Linked by David Adams on Sat 11th Oct 2008 16:48 UTC, submitted by IndigoJo
General Development Eric Raymond is working on an essay, putatively titled "Why C++ Is Not My Favorite Programming Language". In his announcement, he calls it "an overcomplexity generator", "bloated, obfuscated, unwieldy, rigid, and brittle", and alleges that these characteristics appear in C++ applications also. I contend that many of the complaints about C++ are petty or are aimed at specific libraries or poor documentation and that many of the features commonly regarded as unnecessary (and excluded from intended replacements) are, in fact, highly useful. C++: the Ugly Useful Programming Language
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luzr
Member since:
2005-11-20

Objective-C does not have too much common with C++ design goals.

Objective-C just adds a bit of smalltalk syntax over C. Whereas C++ extends C syntax while keeping low-level efficiency.

BTW, note that there is Objective-C++ too ;)

Reply Parent Score: 1

aesiamun Member since:
2005-06-29

The original request was to get something that you could do everything possible with C++ and still be C compatible.

I delivered ;)

Reply Parent Score: 1

luzr Member since:
2005-11-20

OK, but that applies to about any language ;)

Anyway, if there is any feature that is really *unique* to C++, it is destructor.

It is extremely useful and not present in any other language (AFAIK).

I guess destructors are the real reason why I prefer C++ ;)

Particulary, there is nothing similar in Objective-C.

Edited 2008-10-11 23:24 UTC

Reply Parent Score: 1

danieldk Member since:
2005-11-18

The original request was to get something that you could do everything possible with C++ and still be C compatible.

I delivered ;)


Absolutely not. One of the core foundation of modern C++ programming is generic programming. And in C++ this is not implemented through type erasure, instantiation of templates actually lead to new types. Combined with specialization, this also offers metaprogramming, which can be used for doing everything from compile-time optimizations to creating domain-specific languages (e.g. see Boost Spirit).

The Standard Template Library (STL) is built on C++ templates. It provides generic containers and algorithms. Where many other languages add e.g. sort algorithms to list classes (which is not really a reusable approach), STL provides generic algorithms for every container that provides iterators.

So, two of the most important aspects of modern C++, templates and STL are missing in Objective. So, it's not really a substitute. The only thing that probably comes close is D.

Reply Parent Score: 4

werpu Member since:
2006-01-18

Objective-C does not have too much common with C++ design goals.

Objective-C just adds a bit of smalltalk syntax over C. Whereas C++ extends C syntax while keeping low-level efficiency.

BTW, note that there is Objective-C++ too ;)

Well there are two different design principles. Objective-C followed the keep it simple principle while C++ followed the, lets take every feature there is on earth and press it into the language approach. The problem is, that the keep it simple approach always is superior. Java could have never taken off if not a huge number of projects simply failed on C++s inherent complexity! Java sort Next was able to pull of a decent component based system in time with ObjectiveC while most others had inherent delays (COM etc...) or failed entirely in their first incarnations (Project Pink from Apple and IBM) is a clear sign of the overcomplexity of the design. The funny thing is that the better C++ based systems basically follow the keep it simple principle and omit a huge load of the language to reduce themselves down to the sane core!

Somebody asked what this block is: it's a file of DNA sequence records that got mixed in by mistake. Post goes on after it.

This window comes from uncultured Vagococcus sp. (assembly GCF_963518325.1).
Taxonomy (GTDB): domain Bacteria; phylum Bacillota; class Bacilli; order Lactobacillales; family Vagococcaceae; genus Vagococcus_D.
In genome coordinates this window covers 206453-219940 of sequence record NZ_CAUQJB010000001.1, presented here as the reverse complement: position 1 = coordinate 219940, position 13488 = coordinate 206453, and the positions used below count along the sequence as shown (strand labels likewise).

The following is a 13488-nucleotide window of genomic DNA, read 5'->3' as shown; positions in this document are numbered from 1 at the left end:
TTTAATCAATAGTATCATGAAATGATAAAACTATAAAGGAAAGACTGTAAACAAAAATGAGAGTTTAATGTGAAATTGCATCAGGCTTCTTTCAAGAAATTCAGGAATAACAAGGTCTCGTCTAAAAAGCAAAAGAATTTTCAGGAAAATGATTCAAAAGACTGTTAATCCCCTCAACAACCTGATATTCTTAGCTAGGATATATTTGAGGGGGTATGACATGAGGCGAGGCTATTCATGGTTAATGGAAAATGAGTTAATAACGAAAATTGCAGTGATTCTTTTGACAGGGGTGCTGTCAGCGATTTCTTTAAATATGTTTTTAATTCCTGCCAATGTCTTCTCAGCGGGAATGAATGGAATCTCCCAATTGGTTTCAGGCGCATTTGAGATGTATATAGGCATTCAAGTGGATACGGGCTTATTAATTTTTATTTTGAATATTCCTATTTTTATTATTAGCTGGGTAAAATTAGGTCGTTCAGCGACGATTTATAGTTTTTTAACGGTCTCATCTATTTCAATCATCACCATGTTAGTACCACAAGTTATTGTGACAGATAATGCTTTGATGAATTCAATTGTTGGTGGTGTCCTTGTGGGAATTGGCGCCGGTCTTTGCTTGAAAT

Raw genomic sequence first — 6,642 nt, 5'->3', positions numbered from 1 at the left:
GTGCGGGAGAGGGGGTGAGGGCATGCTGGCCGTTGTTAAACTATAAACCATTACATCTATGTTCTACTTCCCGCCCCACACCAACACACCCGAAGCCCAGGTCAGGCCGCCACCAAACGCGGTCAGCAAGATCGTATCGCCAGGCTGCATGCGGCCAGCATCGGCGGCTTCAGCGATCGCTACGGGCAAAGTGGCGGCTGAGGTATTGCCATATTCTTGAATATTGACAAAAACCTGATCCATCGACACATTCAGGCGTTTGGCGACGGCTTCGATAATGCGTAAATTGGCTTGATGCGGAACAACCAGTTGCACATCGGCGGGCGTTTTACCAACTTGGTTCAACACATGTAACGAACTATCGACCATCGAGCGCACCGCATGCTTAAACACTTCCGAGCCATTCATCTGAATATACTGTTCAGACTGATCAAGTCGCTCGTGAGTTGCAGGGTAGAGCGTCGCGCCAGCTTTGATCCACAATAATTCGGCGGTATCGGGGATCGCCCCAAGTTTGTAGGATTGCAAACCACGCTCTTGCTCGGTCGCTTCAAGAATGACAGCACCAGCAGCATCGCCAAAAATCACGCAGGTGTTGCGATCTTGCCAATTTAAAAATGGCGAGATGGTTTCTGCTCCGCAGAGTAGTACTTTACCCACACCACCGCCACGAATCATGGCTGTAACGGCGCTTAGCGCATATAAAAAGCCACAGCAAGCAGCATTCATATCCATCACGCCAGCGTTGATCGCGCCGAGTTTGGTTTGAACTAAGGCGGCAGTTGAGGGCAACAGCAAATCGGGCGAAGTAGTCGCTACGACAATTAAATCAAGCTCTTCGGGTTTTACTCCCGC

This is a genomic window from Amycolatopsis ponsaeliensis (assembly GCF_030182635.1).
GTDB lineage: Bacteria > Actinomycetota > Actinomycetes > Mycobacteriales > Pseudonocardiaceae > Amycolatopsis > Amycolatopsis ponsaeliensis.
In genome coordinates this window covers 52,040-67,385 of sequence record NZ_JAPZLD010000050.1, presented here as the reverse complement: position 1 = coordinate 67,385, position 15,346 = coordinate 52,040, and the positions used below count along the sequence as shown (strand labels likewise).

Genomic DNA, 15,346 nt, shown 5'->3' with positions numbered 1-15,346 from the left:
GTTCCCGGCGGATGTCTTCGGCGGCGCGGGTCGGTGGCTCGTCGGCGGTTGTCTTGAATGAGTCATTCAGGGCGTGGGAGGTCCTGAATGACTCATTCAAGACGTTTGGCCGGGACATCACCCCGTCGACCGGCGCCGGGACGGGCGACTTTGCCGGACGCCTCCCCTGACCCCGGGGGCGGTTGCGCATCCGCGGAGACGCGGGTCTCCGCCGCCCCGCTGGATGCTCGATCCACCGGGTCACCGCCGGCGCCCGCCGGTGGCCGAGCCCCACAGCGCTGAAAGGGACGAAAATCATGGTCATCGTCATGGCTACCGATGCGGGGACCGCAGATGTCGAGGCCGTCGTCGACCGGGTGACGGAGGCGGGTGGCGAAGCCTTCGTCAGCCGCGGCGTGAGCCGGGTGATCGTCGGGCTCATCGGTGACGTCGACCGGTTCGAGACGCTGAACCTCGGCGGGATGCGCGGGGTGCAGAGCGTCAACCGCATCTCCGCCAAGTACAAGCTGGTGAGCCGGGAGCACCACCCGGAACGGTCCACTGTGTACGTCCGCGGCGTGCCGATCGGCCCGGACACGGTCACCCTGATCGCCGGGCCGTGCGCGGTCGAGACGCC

Reply Parent Score: 3

luzr Member since:
2005-11-20


Objective-C followed the keep it simple principle while C++ followed the, lets take every feature there is on earth and press it into the language approach.


Yeah, right. I just fail to see what all of these "every feature in the world" are...

E.g. compared to Java, I only see that C++ supports operator overloading and multiple inheritance from regular classed (you can inherit from multiple interfaces in Java though).

Do not even start speaking about C#, it has many many more of "every feature in the world" in it.

Now considering Objective-C, C++ introduces class as extension to C based struct, while Objective-C introduces wholy new runtime concept. Now of course, Objective-C approach has its advantages, but if you are about to decide what approach is simpler, extending existing C feature has to win...

Reply Parent Score: 2

michi Member since:
2006-02-04

Well there are two different design principles. Objective-C followed the keep it simple principle while C++ followed the, lets take every feature there is on earth and press it into the language approach.


Objective-C may be simpler then C++, but it is also way more limited then C++. For example it is impossible to write a efficient vector class in Objective-C. In C++ you would to something like:

public class Vector
{
public:
Vector(double x, double y, double z);
Vector operator+(Vector v);
double operator*(Vector v);
...
}

In Objective-C it is just not possible to write light-wight classes. Every method invocation is a hashtable lookup. You can of course use C-structs but in my opinion this is also suboptimal.

Objective-C also does not offer operator overloading and templates which are quite useful for numeric stuff, just think about matrix multiplication.

In my opinion the scope of Objective-C is much more limited then C++, but for some things it might be the better language.

Reply Parent Score: 2